As mentioned earlier, an election can be questioned on the grounds that it was invalid by reason of corrupt practices or non-compliance with the provisions of the Act. The conduct of elections is principally regulated by the Electoral Act and the Regulations and Guidelines for the conduct of Elections. Both the Electoral Act and the Guidelines are meant to be obeyed. INEC has a compelling duty to ensure that the Act and Guidelines are complied with in the conduct of free, fair and credible elections. Breach of the Act and Guidelines have far reaching consequences.

Failure to use BVAS to upload election result to INEC Result Viewing Portal (IREV), disenfranchisement of voters, rigging, violence and intimidation, manipulation of election results, under-supply of voting materials, over-voting, ballot box stuffing and others are issues of corrupt practices and non-compliance with the provisions of the Electoral Act – all of which are grounds for challenging the outcome of an election.

For a petition to succeed under these grounds, it must be proven that there was non-compliance and that the non-compliance substantially affected the result of the election. It implies that alleging or proving non-compliance may not be sufficient in challenging an election, it must be further proven that the non-compliance is substantial and that the votes scored through the non-compliance substantially affected the result of the election. It must be shown with cogent, credible and compelling evidence that the alleged non-compliance and corrupt practices substantially affected the result of the election to the disadvantage of the petitioner. See:  OKE V MIMIKO (2014) 12 NWLR (PT. 1388) 322

The best way to prove non-compliance and not duly elected by the majority votes cast is to call witnesses (party agents) from each polling unit where corrupt practices are alleged. To fortify the case of the petitioner, it is desirable that agents of political parties who were physically present at the polling units are called to testify what truly transpired. The court is therefore not going to rely on testimony of agents from other polling units or other wards. The attitude of our courts has been to treat testimony of agents from other polling units as hearsay evidence which are not admissible. See: BUHARI V OBASANJO (2005) 13 NWLR (P. 941); UVHA V ELECHI & ORS (2012) 13 NWLR (PT. 1317)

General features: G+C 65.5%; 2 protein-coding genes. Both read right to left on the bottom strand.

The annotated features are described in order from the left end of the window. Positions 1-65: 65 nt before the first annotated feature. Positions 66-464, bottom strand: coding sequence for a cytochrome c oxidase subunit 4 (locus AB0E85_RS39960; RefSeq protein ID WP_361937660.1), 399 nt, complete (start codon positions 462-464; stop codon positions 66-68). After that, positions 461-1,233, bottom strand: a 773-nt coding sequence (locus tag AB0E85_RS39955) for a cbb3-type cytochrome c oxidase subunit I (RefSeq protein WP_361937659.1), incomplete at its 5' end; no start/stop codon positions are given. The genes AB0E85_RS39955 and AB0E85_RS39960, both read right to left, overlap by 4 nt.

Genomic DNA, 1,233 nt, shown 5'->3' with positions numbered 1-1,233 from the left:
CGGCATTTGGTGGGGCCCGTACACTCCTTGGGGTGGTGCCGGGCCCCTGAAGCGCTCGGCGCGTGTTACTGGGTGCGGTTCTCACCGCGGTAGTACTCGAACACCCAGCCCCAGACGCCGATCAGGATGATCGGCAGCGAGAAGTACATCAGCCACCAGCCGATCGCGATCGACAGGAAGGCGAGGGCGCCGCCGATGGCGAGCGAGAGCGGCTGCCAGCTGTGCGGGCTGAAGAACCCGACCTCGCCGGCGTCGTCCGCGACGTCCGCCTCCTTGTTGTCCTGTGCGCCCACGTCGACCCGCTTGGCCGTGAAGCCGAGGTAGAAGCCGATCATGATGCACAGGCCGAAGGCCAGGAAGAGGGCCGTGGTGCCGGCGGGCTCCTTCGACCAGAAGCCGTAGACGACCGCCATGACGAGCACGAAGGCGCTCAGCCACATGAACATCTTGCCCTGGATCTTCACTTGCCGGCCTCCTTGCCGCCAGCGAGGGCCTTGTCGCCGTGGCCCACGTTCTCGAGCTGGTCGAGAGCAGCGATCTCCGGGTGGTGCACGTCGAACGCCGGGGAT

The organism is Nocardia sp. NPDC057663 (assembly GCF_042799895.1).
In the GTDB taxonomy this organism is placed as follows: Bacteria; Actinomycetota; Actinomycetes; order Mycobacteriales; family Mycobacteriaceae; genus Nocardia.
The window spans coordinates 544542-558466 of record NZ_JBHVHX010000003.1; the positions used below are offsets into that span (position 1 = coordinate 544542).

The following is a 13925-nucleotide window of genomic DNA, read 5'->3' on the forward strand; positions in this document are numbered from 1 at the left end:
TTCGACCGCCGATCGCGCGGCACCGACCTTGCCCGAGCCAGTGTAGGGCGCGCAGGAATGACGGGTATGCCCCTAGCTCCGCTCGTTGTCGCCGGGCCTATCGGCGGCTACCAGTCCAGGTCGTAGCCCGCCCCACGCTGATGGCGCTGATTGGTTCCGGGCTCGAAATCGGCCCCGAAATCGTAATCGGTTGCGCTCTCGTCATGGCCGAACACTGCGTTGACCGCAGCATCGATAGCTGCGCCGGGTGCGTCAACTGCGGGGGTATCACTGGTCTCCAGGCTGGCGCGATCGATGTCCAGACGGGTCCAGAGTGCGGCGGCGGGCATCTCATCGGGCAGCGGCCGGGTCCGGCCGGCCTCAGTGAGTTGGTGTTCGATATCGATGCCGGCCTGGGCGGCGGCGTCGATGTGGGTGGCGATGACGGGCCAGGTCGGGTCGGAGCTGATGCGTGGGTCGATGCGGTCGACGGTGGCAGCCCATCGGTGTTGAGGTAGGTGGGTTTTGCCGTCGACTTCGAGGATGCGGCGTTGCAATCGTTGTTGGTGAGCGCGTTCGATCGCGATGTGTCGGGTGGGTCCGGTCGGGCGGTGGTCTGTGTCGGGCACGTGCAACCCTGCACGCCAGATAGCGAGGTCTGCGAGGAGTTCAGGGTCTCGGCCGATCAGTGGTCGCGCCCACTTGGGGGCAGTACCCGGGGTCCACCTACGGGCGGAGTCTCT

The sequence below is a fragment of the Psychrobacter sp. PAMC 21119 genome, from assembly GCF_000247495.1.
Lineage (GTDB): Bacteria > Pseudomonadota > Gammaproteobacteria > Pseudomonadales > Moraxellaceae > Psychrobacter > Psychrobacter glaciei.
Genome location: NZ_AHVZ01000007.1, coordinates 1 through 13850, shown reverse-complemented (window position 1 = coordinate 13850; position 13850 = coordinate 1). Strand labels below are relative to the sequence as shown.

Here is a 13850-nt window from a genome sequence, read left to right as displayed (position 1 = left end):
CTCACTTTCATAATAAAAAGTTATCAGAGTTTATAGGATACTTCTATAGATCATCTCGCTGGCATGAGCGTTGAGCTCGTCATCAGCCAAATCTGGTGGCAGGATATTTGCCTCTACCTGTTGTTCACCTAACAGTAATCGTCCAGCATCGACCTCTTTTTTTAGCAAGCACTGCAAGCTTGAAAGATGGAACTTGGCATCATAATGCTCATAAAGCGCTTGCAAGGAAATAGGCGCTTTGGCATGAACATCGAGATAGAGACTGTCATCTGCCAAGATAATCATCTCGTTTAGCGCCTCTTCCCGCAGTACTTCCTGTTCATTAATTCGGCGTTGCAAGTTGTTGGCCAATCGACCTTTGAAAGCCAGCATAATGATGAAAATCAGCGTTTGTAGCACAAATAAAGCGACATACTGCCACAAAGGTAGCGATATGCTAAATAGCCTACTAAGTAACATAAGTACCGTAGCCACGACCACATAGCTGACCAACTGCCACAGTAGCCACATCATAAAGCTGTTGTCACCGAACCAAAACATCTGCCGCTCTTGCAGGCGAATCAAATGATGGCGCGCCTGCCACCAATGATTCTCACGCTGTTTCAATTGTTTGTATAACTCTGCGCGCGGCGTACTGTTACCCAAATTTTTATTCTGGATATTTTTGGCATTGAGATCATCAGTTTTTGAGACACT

Interestingly, by virtue of Section 137 of the Electoral Act, 2022 it shall not be necessary for a petitioner to call oral evidence if the originals or certified true copies manifestly disclose the alleged non-compliance. This novel provision of the Electoral Act seems to do away with the lining up of witnesses, polling unit by polling unit, where documentary evidence manifestly and credibly disclose the case of substantial non-compliance.


Incontrovertibly, INEC is not a perfect institution. There are inadequacies and inefficiencies, here and there, in the conduct of these elections. This is why it is expedient to question the conduct of elections especially in the face of gross non-compliance with the provisions of the Electoral Act and the Guidelines or non-qualification of the returned winner. For those with credible and cogent evidence of malpractices and non-compliance, Section 285(5) of the Constitution mandates that the election petition shall be filed within 21 days after the declaration of result. Indeed, time is of essence and the time to commence filing of the petition is now. People’s mandates should not be subverted by the inefficiency of our electoral system. Which is why pursuing electoral justice is always worth it.

Festus Ogun is Legal Practitioner and Managing Partner of FOLEGAL Firm.